Sydney (Reuters) - National Australia Bank Ltd (NAB.AX) is considering a fresh share sale and will revamp its strategy, as its new CEO seeks to put the country’s third-largest lender back on the growth track following a series of scandals that roiled the banking sector.
NAB named Ross McEwan as chief executive in July after criticism levied at its top management by a powerful inquiry into industry misconduct triggered the departure of former CEO Andrew Thorburn.
“Work is underway to refresh our strategy and build a plan for the next five to ten years,” McEwan said on Thursday in his first trading update since taking the top job on Dec. 2.
He said the strategy would be built upon its ambition to be a bank that “gets the basics right, delivers for customers, is safe and secure and has the culture we need for NAB to be a leading bank again.”
Broker UBS said the new strategy could include higher technological investment, more provisions to remediate customers and cuts to bank fees.
“We would not be surprised if these initiatives were funded with a further capital raising, which would strengthen the balance sheet,” UBS said in a note to clients.
NAB said it is considering raising new Tier 1 capital and converting A$750 million (£388.9 million) notes into ordinary shares, as it seeks to meet toughened capital requirements.
NAB’s capital levels have come under pressure due to the A$2.07 billion that it had to dole out to compensate aggrieved customers after an inquiry last year revealed widespread misconduct in the financial sector.
The bank struggled to meet the new common equity tier 1 (CET1) minimum regulatory requirement of 10.5% by Jan. 1, prompting it to cut its dividend and raise additional capital last year.The ratio, a closely watched measure of the bank’s spare cash, rose to 10.6% at end-December from 10.38% three months ago, NAB said.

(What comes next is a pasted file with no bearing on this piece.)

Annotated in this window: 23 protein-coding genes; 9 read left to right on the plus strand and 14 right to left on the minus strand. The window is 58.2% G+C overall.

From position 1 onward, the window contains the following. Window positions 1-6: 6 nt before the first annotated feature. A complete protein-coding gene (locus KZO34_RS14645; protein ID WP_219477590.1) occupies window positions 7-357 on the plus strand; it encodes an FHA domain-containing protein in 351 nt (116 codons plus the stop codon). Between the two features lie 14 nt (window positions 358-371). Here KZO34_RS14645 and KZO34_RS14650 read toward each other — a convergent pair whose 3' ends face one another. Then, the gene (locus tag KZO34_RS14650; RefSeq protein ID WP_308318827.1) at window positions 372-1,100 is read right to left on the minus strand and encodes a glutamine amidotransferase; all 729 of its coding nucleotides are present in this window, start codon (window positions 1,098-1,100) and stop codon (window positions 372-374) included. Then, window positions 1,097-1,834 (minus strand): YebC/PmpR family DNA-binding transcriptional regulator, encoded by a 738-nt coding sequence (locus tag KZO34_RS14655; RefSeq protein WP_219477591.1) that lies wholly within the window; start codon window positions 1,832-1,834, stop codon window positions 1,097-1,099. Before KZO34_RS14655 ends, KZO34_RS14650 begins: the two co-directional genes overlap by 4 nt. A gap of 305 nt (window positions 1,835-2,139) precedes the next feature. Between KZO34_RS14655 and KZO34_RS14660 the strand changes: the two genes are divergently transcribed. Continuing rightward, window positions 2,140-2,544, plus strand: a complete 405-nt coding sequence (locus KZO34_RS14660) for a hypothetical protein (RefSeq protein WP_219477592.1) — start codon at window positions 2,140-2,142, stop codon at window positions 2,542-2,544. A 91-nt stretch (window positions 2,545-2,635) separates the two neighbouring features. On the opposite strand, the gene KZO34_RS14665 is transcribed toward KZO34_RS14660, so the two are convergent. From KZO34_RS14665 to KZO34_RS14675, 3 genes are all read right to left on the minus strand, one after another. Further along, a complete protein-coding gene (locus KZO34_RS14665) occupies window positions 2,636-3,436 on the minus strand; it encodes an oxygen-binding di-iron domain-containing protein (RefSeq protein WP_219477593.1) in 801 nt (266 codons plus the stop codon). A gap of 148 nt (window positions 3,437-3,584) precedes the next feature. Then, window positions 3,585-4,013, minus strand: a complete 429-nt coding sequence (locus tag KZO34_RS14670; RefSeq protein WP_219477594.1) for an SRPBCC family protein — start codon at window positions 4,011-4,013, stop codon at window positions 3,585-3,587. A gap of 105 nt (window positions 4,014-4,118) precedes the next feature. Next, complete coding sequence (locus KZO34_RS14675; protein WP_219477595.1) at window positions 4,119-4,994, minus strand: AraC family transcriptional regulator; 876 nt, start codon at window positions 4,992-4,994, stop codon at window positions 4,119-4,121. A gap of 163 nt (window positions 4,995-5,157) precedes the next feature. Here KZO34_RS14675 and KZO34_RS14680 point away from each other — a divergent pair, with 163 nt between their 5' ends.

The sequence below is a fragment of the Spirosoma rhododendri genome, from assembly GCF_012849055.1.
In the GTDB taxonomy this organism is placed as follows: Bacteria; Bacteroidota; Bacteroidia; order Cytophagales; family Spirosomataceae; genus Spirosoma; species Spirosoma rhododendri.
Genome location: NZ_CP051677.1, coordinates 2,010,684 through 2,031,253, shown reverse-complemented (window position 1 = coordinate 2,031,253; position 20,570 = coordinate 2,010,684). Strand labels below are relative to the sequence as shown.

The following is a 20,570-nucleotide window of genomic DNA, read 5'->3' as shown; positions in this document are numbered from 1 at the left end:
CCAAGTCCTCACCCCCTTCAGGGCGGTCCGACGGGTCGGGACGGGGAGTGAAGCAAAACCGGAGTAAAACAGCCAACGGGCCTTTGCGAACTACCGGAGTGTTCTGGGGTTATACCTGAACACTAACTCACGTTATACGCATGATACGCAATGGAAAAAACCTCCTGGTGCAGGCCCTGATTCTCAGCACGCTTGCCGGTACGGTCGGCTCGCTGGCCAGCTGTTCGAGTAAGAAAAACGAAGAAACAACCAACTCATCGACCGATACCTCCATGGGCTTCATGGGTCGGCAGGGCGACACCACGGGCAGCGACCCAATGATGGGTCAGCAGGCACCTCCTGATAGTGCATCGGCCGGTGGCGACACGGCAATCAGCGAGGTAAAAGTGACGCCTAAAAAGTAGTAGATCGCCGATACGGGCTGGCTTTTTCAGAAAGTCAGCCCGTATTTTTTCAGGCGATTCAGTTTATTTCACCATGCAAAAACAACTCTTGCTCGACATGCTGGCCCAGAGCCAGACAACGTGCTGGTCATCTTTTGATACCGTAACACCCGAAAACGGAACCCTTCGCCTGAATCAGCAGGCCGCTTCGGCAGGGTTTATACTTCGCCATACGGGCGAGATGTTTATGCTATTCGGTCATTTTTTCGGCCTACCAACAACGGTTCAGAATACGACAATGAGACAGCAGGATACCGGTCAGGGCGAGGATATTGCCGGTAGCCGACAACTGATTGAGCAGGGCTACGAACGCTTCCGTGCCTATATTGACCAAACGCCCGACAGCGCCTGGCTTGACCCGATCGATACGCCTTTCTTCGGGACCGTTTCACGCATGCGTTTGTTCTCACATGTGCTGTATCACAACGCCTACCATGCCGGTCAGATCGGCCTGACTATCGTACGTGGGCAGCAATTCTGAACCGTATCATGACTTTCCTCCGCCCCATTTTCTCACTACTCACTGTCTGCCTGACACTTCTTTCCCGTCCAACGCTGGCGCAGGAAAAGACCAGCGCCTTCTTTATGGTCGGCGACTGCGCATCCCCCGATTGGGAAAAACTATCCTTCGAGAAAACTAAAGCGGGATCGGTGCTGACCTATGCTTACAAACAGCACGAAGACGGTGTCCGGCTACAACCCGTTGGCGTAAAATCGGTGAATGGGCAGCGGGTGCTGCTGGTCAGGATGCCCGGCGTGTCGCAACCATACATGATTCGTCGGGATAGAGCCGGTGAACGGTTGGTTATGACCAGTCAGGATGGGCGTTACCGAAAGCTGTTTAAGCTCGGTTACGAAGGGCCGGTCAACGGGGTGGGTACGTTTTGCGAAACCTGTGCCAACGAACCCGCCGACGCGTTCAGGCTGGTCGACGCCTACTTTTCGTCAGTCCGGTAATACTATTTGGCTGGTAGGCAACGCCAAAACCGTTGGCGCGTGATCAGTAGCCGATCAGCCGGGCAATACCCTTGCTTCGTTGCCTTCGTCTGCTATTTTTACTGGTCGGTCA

“Customer-related remediation programs and regulatory compliance investigations are continuing, with potential for additional charges although amounts and timing remain uncertain,” McEwan said in the statement.
Morningstar estimated that NAB would incur penalties of around A$750 million this year to cover breaches of anti-money laundering laws and civil penalties for multiple missteps in financial planning.
NAB posted cash earnings of A$1.65 billion ($1.11 billion) for the three months ended Dec. 31, unchanged from the year ago.
“While early days into McEwan’s stewardship, investors should be comforted that earnings are on track,” Citigroup analysts said in a note to clients.
NAB shares rose 1.3% on Thursday in a largely flat market .
Reporting by Paulina Duran in Sydney, Niyati Shetty and Rushil Dutta in Bengaluru; Editing by Miyoung Kim & Shri Navaratnam